I once had a bear break into my car to eat the sheepskin seat covers. I never bought those again. Attractants are discussed everyday during the summer in any National Park with bears. We may never know what brought that bear to that cabin, but if you live and work in bear country you must live with respect for something that could kill you. When I lived in L.A. there were many neighborhoods that I would not enter at night. It’s the same concept. If an area is dangerous be careful. And it’s not just bears, any large mammal is dangerous. Even a squirrel can bite you and give you rabies. I always carry hiking poles now because several animals have attacked people in my area because of rabies. A man was attacked by a rabid fox a few hundred yards from my house. Never assume you are safe.

      • avatar Nancy says:

        and for those that viewed the above video, this is no where even near an example of what hunters consider “far chase” but its still condoned.

        “When in the field, the initial question for every fair chase hunter is whether the animal has a reasonable opportunity to elude the hunter. If the animal does not, the hunt can never be “fair chase”.

        For example, a fair chase hunter does not shoot an animal hampered by deep snow or entangled in a barbed-wire fence”

        • avatar Immer Treue says:

          Had a discussion with a friend a couple weeks back about his brother who goes for those super long range shots. Marksmanship has always been a part of hunting, but when does that ability, skills plus equipment, make fairchase a moot point. Certainly a feather in the cap, but to your living target you may have well been on the moon.

  8. avatar Nancy says:

    “The Billings Gazette reports coyotes have caused more than $550,000 in damages this year, killing almost 300 calves, three cattle, four goats, 92 sheep and almost 1,500 lambs”

    Sounds like business as usual (and blame) – as in the lack of providing better protections for young livestock (around calving & lambing seasons)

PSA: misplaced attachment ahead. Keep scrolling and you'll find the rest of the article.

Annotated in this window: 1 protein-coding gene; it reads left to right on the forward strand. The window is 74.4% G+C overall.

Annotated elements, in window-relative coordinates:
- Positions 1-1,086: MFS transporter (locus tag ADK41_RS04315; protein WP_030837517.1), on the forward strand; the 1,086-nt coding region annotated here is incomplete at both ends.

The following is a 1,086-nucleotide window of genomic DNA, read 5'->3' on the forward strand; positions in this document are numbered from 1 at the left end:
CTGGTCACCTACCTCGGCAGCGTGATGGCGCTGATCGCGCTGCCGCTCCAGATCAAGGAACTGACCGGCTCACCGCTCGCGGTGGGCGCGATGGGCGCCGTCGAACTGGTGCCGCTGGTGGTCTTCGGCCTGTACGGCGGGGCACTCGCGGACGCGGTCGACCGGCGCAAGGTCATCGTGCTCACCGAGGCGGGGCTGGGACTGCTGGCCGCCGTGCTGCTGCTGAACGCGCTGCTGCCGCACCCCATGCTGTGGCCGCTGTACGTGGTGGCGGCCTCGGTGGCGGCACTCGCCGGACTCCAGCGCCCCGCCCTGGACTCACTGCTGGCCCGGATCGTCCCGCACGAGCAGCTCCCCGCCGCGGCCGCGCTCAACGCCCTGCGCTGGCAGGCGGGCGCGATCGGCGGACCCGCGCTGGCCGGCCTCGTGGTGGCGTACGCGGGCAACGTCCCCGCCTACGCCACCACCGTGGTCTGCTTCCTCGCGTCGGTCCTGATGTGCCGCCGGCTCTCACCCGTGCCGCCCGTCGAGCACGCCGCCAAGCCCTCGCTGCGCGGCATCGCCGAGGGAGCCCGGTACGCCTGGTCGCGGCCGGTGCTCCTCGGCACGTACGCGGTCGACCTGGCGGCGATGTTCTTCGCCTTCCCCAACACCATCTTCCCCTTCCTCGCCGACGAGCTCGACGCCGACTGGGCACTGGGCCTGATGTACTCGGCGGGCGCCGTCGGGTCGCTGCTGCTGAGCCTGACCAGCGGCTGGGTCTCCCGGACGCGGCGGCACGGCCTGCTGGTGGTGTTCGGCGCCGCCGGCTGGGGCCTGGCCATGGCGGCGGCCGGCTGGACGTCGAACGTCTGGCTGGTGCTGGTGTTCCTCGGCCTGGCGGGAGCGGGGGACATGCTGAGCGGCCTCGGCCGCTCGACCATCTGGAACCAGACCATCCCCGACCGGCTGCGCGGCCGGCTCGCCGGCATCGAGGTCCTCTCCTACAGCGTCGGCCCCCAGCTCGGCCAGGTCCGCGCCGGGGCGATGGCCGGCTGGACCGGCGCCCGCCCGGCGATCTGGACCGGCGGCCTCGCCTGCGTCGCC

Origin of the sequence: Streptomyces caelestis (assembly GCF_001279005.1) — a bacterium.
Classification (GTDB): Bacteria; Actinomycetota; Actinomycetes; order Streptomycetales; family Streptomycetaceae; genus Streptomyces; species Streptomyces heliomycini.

An interesting read on the subject of livestock depredation:

    • avatar Hiker says:

      When coyotes are killed to “protect” cattle it tends to break up their pack structure so that more individuals are available for breeding. They just make more. Not only that but experience in hunting is lost so that easier prey, like cow calves, are more often taken. Add to that extreme adaptability and you end up with more coyotes. It is a never ending cycle of killing that solves nothing, all at taxpayer expense.

      • avatar Immer Treue says:

        To add some redundancy, the oft used definition of insanity, doing the same thing over and over, and over again expecting different results. Why not attempt something novel, such as leaving coyotes alone, unless caught in the act for a five to ten year period of time. No M-44’s, no WS, no killing contests. Compare/contrast before and after, come up with new ideas as technological advances continue.

    • avatar Yvette says:

      A couple of different perspectives to add to the discussion:

      I was a skeptical that coyotes are a problem for cattle since they are too small to take down an adult. It’s the calves that are the victims. The next article is from ‘Farm Press’ so if they slant it will be to the ag industry. They seemed to write this article fairly, IMO. I liked that they noted:

      “McPeake warns that livestock producers shouldn’t rush to blame coyotes. “Coyotes are scavengers,” says McPeake. “The calf could have been dead before the coyote came along.”

      On another subject, this Farm Press article says that is a hunting season for coyotes in Arkansas. I did not know that.

      • avatar Nancy says:

        “McPeake warns that livestock producers shouldn’t rush to blame coyotes. “Coyotes are scavengers,” says McPeake. “The calf could have been dead before the coyote came along.”

        One only has to travel the back roads (and often the main roads) in my area to see dead cattle laying in fields. These are not cows that died from predation, these are cows that died of diseases, calving problems or weather, and are left to rot. Until ranchers are made accountable (the proper disposal of dead livestock) the war on predators, at taxpayer expense, will continue.